12 Reasons Not To Give Your Home to Your Children When You Die

Deciding what to do with your home after you pass away is a significant decision. While leaving your home to your children might seem like a natural choice, there are several reasons why this might not be the best option. Here are 12 things you need to consider first:

Potential Family Conflict

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Leaving a home to several of your children can lead to disagreements about what to do with the property. They might start to argue over whether to sell, keep, or rent out the house, potentially straining family relationships. If you have more than one child, put a plan in place that will protect not only the value of your home, but protect the family bond between your children.

Financial Burden of Maintenance

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Owning a home comes with ongoing maintenance costs and property taxes. If your children are not financially prepared for these expenses, the house can become a financial burden rather than a blessing. Talk to your kids about potential pitfalls and what to do if the worst should happen. They’ll thank you for it in the end.

Unequal Distribution of Assets

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If one child gets the home and others receive less valuable assets, it can lead to feelings of unfairness and resentment among siblings, causing much damage to the family bond. You should always ensure that your children are being treated fairly, and maybe even have a talk about what they can expect once you’re gone. If one child takes care of you during old age, it may of course be fair to leave a larger inheritance to that child as a thank you.

Complicating Your Child’s Divorce Proceedings

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Believe it or not, your child is going through a divorce, and inheriting your home could actually complicate their divorce proceedings. The house might be considered in the division of assets, potentially leading to legal challenges. So keep this in mind when drawing up your will.

Impact on Your Child’s Tax Burden

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Inheriting a property can increase your child’s tax burden, particularly if the value of the home has appreciated significantly since you purchased it. Consider your children’s finances before making any big decisions and maybe include them in your thoughts so that you’re all on the same page.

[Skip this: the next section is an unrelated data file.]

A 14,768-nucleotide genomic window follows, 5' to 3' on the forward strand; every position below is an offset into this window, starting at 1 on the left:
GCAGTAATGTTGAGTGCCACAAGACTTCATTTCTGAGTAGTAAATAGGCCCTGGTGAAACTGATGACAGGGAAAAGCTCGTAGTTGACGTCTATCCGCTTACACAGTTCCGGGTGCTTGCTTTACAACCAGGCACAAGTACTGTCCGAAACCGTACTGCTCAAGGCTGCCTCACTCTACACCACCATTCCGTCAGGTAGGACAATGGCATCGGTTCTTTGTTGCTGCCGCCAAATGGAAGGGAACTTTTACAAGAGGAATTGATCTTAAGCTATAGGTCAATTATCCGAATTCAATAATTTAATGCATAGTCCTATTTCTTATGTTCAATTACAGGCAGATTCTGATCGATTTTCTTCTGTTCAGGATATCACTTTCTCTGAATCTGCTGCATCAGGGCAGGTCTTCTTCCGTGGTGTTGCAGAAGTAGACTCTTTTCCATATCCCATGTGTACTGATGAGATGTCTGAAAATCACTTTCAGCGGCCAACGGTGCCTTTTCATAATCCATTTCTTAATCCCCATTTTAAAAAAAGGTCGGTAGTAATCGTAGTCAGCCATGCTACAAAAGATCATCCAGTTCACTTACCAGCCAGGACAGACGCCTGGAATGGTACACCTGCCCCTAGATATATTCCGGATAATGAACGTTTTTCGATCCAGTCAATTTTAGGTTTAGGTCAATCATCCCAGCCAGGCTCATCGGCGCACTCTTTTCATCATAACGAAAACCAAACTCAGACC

Limiting Your Child’s Mobility

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Owning a home may limit your child’s mobility for job opportunities or personal preferences. They might feel obliged to stay in the area because of the house. Ask them if they intend on staying at the house or if they have plans to sell. Their answer may also influence your decision.

Risk of Debt or Liens Against the Property

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If your child has debts or financial issues, creditors could place liens on the property, putting the home at risk. You don’t want to complicate things further for your children, so ensure that you only leave your house to your kids if there is no considerable debt to be paid.

Ineligibility for Certain Assistance Programs

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Owning a home could make your child ineligible for certain types of financial assistance or benefits, depending on their individual circumstances. It’s important that you are aware of their financial situation before leaving any large estate in their name.

The Burden of a Large Asset

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Managing a large asset like a house can be overwhelming, especially if your child lacks experience in real estate or property management. It’s best to hire a lawyer to go through the specifics of taking over a large asset, so make sure you have covered this in your will. You’d want to ensure the house you leave behind is being managed in the best way possible.

Potential for Market Depreciation

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The real estate market can be unpredictable. If the market value of the house depreciates, it might not be the financial asset you hoped to provide for your child. Do some research before deciding whether you want to leave the house in your will. It may also be wise to sell beforehand, ensuring that your children won’t have to deal with such big complicated transactions.

Impact on Your Child’s Estate Planning

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Inheriting your home will affect your child’s estate planning. They will need to consider what to do with the property in their own estate plan, which can be a complex and difficult decision. Seek advice from a professional so that both you and your child have a full understanding of what to expect if they were to inherit.

Personal Attachments and Memories

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While a home is full of memories, it might also be difficult for your child to repurpose or sell it due to emotional attachments, which could hinder them from making practical decisions about the property. Your child might feel guilty about selling the home they grew up in, so if you want to relieve them of this burden, tell them. On the other hand, if you do not want your children to sell, ensure you communicate this as well.

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